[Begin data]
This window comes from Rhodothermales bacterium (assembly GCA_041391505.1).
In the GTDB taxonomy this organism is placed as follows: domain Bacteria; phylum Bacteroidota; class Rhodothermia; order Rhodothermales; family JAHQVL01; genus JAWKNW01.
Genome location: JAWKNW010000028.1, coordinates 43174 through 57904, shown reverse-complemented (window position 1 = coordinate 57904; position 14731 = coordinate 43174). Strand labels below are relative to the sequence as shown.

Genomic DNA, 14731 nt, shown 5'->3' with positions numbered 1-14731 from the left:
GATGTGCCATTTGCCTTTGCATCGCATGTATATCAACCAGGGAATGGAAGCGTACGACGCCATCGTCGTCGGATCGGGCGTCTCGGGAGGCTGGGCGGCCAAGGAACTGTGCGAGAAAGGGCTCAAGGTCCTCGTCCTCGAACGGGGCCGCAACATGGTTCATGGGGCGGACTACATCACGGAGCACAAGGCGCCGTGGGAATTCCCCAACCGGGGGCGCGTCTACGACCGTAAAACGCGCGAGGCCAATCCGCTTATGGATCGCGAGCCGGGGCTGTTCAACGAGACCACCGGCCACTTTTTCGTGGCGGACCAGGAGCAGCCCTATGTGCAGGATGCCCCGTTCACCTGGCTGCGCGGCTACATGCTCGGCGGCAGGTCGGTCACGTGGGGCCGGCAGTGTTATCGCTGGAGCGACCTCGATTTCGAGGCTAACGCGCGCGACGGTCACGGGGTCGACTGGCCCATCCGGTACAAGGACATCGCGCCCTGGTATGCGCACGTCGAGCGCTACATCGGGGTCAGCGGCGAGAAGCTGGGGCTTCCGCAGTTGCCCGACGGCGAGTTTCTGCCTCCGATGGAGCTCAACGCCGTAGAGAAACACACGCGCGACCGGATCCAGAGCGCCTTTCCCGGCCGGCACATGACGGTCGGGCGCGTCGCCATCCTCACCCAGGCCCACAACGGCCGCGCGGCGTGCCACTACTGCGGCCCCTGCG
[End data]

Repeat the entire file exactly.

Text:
This window comes from Rhodothermales bacterium (assembly GCA_041391505.1).
In the GTDB taxonomy this organism is placed as follows: domain Bacteria; phylum Bacteroidota; class Rhodothermia; order Rhodothermales; family JAHQVL01; genus JAWKNW01.
Genome location: JAWKNW010000028.1, coordinates 43174 through 57904, shown reverse-complemented (window position 1 = coordinate 57904; position 14731 = coordinate 43174). Strand labels below are relative to the sequence as shown.

Genomic DNA, 14731 nt, shown 5'->3' with positions numbered 1-14731 from the left:
GATGTGCCATTTGCCTTTGCATCGCATGTATATCAACCAGGGAATGGAAGCGTACGACGCCATCGTCGTCGGATCGGGCGTCTCGGGAGGCTGGGCGGCCAAGGAACTGTGCGAGAAAGGGCTCAAGGTCCTCGTCCTCGAACGGGGCCGCAACATGGTTCATGGGGCGGACTACATCACGGAGCACAAGGCGCCGTGGGAATTCCCCAACCGGGGGCGCGTCTACGACCGTAAAACGCGCGAGGCCAATCCGCTTATGGATCGCGAGCCGGGGCTGTTCAACGAGACCACCGGCCACTTTTTCGTGGCGGACCAGGAGCAGCCCTATGTGCAGGATGCCCCGTTCACCTGGCTGCGCGGCTACATGCTCGGCGGCAGGTCGGTCACGTGGGGCCGGCAGTGTTATCGCTGGAGCGACCTCGATTTCGAGGCTAACGCGCGCGACGGTCACGGGGTCGACTGGCCCATCCGGTACAAGGACATCGCGCCCTGGTATGCGCACGTCGAGCGCTACATCGGGGTCAGCGGCGAGAAGCTGGGGCTTCCGCAGTTGCCCGACGGCGAGTTTCTGCCTCCGATGGAGCTCAACGCCGTAGAGAAACACACGCGCGACCGGATCCAGAGCGCCTTTCCCGGCCGGCACATGACGGTCGGGCGCGTCGCCATCCTCACCCAGGCCCACAACGGCCGCGCGGCGTGCCACTACTGCGGCCCCTGCG